We pause to take in the scenery in one corner of a garden - it occurs to me that the tea gardens of West Lake pretty much are one big national park - and then we visit the National Tea Museum, located right next to the fields. It's fascinating and full of articles, artifacts, photos and demonstrations of Chinese tea history. Very cool! There's also a little tasting room where you can relax and sip tea. The classically landscaped garden surrounding the museum is also gorgeous; we take some photos with a statue of the beloved patron saint of tea, Master Lu Yu, and play with the happy goldfish in the outdoor pond. Then, it's off to play amongst more tea bushes, including one deeply green and quiet hill where Adagio's Dragonwell comes from.

We travel our way through a section of town where the farmers live and make their tea. The pluckers bring down their daily harvest several times a day, and the local tea masters turn that into finished leaf. Our friend introduces us to Master Tan Zhong, who sits with us and shows us how Dragonwell is shaped, using both the classic wok hot pan as well as a modern panning machine for the lower grades. The classic pan heats the leaves to around 120 degrees Celsius, while the machine (which takes a much shorter time to process the leaf) starts hotter: around 240 degrees. Master Tan tells us that classic Dragonwell, using only the tiniest, most tender leaf, takes all day to make just one batch. The tea is panned for a while, then sifted to remove broken pieces, cooled and put back in the pan for more smoothing and toasting. More sifting, more resting, more panning. Very intensive work. The leaves in the pan make a pleasing, soft "shooshing" sound as they are pressed and carefully tossed.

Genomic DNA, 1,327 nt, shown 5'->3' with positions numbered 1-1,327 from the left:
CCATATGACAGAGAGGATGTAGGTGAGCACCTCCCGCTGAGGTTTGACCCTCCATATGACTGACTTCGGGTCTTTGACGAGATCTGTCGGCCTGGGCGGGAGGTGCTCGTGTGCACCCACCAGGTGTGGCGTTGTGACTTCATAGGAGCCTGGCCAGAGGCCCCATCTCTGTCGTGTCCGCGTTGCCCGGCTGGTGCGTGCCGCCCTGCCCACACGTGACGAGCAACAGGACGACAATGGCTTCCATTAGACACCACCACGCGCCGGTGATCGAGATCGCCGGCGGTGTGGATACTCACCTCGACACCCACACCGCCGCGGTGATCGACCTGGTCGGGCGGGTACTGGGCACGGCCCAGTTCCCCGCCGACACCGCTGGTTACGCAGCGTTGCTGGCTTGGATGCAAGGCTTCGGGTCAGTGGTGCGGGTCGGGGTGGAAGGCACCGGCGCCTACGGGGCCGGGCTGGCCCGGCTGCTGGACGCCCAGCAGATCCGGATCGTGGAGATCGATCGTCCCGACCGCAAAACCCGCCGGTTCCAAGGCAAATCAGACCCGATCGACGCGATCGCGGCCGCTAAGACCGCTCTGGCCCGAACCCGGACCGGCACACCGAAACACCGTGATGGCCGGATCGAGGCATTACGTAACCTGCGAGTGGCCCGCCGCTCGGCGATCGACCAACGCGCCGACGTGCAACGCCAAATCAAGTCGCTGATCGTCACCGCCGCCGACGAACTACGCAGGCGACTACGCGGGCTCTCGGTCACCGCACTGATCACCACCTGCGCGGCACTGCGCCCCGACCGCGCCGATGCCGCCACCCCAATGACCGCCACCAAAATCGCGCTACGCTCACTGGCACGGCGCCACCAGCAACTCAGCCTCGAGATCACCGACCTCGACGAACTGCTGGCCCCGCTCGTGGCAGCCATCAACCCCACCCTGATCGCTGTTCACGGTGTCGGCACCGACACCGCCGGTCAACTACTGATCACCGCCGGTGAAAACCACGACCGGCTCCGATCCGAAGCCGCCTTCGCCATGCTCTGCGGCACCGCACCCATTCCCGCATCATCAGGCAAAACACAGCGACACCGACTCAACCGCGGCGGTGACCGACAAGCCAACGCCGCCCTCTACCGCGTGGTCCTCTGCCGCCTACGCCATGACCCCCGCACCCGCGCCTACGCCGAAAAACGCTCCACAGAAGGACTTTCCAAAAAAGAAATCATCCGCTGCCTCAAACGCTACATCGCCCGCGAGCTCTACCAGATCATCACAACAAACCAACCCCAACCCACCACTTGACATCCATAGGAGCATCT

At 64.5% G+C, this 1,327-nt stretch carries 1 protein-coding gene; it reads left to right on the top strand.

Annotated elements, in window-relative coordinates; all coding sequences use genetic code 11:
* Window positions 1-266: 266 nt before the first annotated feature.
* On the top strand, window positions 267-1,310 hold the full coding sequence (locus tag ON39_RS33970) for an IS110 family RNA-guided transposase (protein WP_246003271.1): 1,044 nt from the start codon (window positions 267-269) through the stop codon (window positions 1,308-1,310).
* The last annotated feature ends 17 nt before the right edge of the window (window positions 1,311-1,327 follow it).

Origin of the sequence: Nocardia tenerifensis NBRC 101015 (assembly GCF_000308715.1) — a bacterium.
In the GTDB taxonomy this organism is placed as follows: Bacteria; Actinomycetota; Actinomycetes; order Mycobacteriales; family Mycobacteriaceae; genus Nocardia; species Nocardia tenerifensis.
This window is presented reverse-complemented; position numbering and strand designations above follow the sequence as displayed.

Even the machine made Dragonwell is very time consuming; the tea maker still must take great care with his tea, staying right by the machine to adjust temperature and movement of the swishing roller. It's like driving a stick shift car, switching from one gear to the next. He controls the temperature, the speed and the pressure, all just by watching how the leaves are behaving, scooping a handful out every half minute or so to feel and smell them. This, too, takes several passes - with sifting in between - to finish one batch. Both methods can only accommodate a small amount of leaf at a time. After removing the moisture, you're left with about 1/4 lb or maybe 1/2 lb of finished tea. The wok pan is about the size of a short arm chair, and the panning machine is about as big as a classic wooden desk. Dragonwell is a very skillful tea, indeed.

We thank Master Tan for sharing some of his afternoon with us, and let him get back to work. Piles of fragrant, fresh leaf are waiting to be made into tea; our new friend was up until 1am the previous night making tea! Tea season is a very busy time of year all over China.

On our way back to our hotel, we stop at a few more gardens and also take in some scenery along the lake - a shimmering glassy pool, reflecting the swaying trees and clouds above. An amazing visit to finish off our tour - so piao liang. Tomorrow, we're off to Shanghai to unwind, work on some more photos and videos for you, and say our last goodbyes before heading home. Stay tuned...

- Sooz